Broadband Plan contract earlier this year, Eir remains a critical actor in the NBP’s fate.
It still owns most of the country’s telecoms infrastructure. This means that any plan to build a new rural network will inevitably intersect or cross Eir’s infrastructure at regular points. This has led to tension between all three parties, with both Enet and government officials warning that Eir needs to be co-operative for the scheme to work. For its part, Eir has insisted that it cannot be asked to subsidise a new network out of its own pocket, either through below-market access rates or undue extra maintenance.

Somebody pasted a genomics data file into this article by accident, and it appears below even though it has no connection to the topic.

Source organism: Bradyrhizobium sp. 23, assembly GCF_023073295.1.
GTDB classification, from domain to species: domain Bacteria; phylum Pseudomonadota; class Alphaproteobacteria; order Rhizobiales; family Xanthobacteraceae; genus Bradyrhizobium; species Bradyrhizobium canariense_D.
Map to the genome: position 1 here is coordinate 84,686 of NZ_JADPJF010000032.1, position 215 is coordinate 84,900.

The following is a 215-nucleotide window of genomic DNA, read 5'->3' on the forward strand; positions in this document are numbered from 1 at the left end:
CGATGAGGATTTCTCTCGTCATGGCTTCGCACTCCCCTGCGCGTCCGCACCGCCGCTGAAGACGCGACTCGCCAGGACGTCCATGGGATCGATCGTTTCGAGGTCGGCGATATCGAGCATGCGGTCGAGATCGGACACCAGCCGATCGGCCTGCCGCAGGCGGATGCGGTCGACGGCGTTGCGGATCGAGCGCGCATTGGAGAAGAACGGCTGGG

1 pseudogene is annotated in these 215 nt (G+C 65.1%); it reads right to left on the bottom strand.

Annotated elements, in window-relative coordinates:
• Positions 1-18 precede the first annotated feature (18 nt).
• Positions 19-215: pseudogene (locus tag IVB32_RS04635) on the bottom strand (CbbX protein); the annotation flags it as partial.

Eir may yet have a larger role in the process if Enet cannot find a suitable replacement for SSE, as the former Telecom Eireann remains one of the few telecoms companies within reach that has the capability of doing what SSE was supposed to.
Yes. Enet manages networks once they are built but does not build the networks itself.
UK infrastructure investment firm John Laing is part of the consortium, but is not a direct builder.
Who will replace SSE?